Jacquard, Joseph-Marie (1752-1834) French Inventor, Textile Industry (Scientist)

Joseph-Marie Jacquard was an inventor whose innovation had much wider application than he had originally intended. He invented the Jacquard loom as a means of expediting the arduous task of hand-looming intricate patterns; instead, Jacquard programmed the pattern into a series of punch cards that symbolized the pattern through holes punched in the card. This hole functioned as a type of on/off switch, telling the loom whether or not to weave. This system of communicating with machines grew into the binary system of 0s and 1s, indicating to the machine whether to switch on or off, and lent itself perfectly to the use of transistors, which function as on/off switches. The binary system evolved into the most basic language of computers.

Jacquard was born in 1752 in Lyon, France. He apprenticed in several different trades— bookbinding, cutlery making, and type founding—before committing himself to the trade of weaving. Jacquard based this decision mostly on the fact that he had just inherited a small weaving business from his family. He entered the profession wholeheartedly, devoting himself to producing the most intricate and aesthetically pleasing designs. However, weaving these complex designs proved to be time-consuming, making the business a losing proposition. Jacquard’s weaving business failed, and he moved back to cutlery making, but his mind remained fixed on weaving.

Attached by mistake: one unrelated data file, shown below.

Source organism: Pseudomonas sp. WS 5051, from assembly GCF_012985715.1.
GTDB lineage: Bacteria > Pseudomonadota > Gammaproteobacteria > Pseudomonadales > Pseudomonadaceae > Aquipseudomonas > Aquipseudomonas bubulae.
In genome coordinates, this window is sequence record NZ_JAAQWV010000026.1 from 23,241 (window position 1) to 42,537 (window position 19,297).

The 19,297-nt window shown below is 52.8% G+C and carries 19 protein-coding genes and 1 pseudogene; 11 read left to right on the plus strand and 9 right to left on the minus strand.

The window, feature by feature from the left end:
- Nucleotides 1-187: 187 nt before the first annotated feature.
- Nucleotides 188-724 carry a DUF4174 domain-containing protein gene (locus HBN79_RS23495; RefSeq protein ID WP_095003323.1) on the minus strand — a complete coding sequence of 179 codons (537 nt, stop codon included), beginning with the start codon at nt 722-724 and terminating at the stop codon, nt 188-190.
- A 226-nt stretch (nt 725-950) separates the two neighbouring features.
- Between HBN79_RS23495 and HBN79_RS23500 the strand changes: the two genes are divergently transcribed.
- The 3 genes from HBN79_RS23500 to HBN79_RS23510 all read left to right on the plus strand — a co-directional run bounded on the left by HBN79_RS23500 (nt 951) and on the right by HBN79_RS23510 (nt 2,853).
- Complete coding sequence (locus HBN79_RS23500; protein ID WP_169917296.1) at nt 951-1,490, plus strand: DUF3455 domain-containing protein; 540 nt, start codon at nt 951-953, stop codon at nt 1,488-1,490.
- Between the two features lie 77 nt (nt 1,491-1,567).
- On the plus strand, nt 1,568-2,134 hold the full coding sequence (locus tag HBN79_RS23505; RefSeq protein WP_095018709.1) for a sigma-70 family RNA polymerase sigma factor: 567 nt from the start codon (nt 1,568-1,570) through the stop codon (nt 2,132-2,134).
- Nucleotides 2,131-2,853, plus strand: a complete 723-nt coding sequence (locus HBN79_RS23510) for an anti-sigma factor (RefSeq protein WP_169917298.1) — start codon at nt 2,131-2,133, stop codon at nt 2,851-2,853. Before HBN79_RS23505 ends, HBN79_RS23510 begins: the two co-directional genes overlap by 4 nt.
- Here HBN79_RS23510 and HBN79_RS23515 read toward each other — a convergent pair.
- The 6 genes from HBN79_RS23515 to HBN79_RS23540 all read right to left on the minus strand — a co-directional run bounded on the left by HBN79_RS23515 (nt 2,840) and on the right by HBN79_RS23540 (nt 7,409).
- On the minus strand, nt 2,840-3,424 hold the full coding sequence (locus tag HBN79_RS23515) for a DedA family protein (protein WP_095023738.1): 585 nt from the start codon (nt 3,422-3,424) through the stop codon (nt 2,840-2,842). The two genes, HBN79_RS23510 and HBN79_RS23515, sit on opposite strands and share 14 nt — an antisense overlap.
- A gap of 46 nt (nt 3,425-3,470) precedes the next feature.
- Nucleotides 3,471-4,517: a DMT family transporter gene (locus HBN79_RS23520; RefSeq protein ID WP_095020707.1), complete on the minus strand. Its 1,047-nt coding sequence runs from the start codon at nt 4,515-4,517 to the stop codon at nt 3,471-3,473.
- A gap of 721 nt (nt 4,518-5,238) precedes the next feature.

By 1801, Jacquard had devised a means of increasing the efficiency of the weaving process exponentially: by replacing the weaver with an automated system. Jacquard’s system relied on punch cards whose holes corresponded to weaving instructions. However, this system reduced the role of weavers in the weaving process from hand manufacturers to mere designers of a product manufactured by machine. Weavers of the day revolted against their potential obsolescence by destroying Jacquard looms, but once the technology became available, it was impossible to stay its growth into the position previously occupied by human workers. Not only did this invention help incite the Industrial Revolution, but it also presaged the technological revolution of more than a century later.

Between 1801 and 1804, Jacquard improved upon the design and construction of his looms as well as perfecting his punch-card system at the Paris Conservatoire des Arts et Metiers. His demonstration of the Jacquard loom and its attendant punch-card system in Paris in 1804 so impressed Napoleon that the dictator awarded Jacquard a medal, a patent, and a pension. By 1812, there were 11,000 Jacquard looms in France alone, and they were spreading into other countries.

Jacquard died in 1834, but the significance of his work lives on. His invention of the punch-card system acted as a harbinger of the advent of computers under the binary system. In fact, Charles Babbage, who theorized and built a calculating machine utilizing punch cards, had already realized this application in the 1830s. Though Jacquard’s invention was extremely progressive theoretically, its immediate practical implications were less positive, as the machine put many weavers out of work and foretold the future mechanization of the labor process.

Next post:

Previous post: